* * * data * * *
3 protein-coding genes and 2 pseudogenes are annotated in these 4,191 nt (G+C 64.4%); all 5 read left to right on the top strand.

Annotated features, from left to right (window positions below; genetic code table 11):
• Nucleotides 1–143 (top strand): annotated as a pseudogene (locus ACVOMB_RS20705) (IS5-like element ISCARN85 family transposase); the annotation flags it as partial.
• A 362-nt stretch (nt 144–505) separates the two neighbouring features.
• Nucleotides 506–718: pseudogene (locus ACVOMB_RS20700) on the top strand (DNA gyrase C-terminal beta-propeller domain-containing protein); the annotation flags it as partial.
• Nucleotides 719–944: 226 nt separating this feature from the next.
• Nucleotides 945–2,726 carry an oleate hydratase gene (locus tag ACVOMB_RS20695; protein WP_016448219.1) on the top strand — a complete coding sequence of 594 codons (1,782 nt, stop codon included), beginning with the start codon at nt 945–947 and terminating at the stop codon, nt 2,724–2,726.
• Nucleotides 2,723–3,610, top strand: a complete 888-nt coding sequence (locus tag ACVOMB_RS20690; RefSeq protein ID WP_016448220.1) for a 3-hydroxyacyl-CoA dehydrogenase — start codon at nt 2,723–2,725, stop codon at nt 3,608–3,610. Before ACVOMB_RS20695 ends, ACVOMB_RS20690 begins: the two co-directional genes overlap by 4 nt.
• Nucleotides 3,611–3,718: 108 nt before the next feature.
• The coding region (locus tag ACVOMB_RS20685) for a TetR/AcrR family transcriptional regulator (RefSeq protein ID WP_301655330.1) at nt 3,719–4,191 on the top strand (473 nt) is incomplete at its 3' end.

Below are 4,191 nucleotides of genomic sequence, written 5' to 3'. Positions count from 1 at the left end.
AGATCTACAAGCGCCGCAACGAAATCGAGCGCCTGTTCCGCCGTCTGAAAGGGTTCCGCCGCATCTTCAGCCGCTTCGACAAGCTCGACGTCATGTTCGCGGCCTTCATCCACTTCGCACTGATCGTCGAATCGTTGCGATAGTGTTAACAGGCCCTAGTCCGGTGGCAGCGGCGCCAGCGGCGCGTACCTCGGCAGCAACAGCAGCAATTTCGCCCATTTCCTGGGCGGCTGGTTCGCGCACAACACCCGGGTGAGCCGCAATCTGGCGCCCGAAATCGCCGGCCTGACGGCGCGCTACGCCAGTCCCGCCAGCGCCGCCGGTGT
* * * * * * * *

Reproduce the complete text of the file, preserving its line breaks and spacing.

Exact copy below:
3 protein-coding genes and 2 pseudogenes are annotated in these 4,191 nt (G+C 64.4%); all 5 read left to right on the top strand.

Annotated features, from left to right (window positions below; genetic code table 11):
• Nucleotides 1–143 (top strand): annotated as a pseudogene (locus ACVOMB_RS20705) (IS5-like element ISCARN85 family transposase); the annotation flags it as partial.
• A 362-nt stretch (nt 144–505) separates the two neighbouring features.
• Nucleotides 506–718: pseudogene (locus ACVOMB_RS20700) on the top strand (DNA gyrase C-terminal beta-propeller domain-containing protein); the annotation flags it as partial.
• Nucleotides 719–944: 226 nt separating this feature from the next.
• Nucleotides 945–2,726 carry an oleate hydratase gene (locus tag ACVOMB_RS20695; protein WP_016448219.1) on the top strand — a complete coding sequence of 594 codons (1,782 nt, stop codon included), beginning with the start codon at nt 945–947 and terminating at the stop codon, nt 2,724–2,726.
• Nucleotides 2,723–3,610, top strand: a complete 888-nt coding sequence (locus tag ACVOMB_RS20690; RefSeq protein ID WP_016448220.1) for a 3-hydroxyacyl-CoA dehydrogenase — start codon at nt 2,723–2,725, stop codon at nt 3,608–3,610. Before ACVOMB_RS20695 ends, ACVOMB_RS20690 begins: the two co-directional genes overlap by 4 nt.
• Nucleotides 3,611–3,718: 108 nt before the next feature.
• The coding region (locus tag ACVOMB_RS20685) for a TetR/AcrR family transcriptional regulator (RefSeq protein ID WP_301655330.1) at nt 3,719–4,191 on the top strand (473 nt) is incomplete at its 3' end.

Below are 4,191 nucleotides of genomic sequence, written 5' to 3'. Positions count from 1 at the left end.
AGATCTACAAGCGCCGCAACGAAATCGAGCGCCTGTTCCGCCGTCTGAAAGGGTTCCGCCGCATCTTCAGCCGCTTCGACAAGCTCGACGTCATGTTCGCGGCCTTCATCCACTTCGCACTGATCGTCGAATCGTTGCGATAGTGTTAACAGGCCCTAGTCCGGTGGCAGCGGCGCCAGCGGCGCGTACCTCGGCAGCAACAGCAGCAATTTCGCCCATTTCCTGGGCGGCTGGTTCGCGCACAACACCCGGGTGAGCCGCAATCTGGCGCCCGAAATCGCCGGCCTGACGGCGCGCTACGCCAGTCCCGCCAGCGCCGCCGGTGT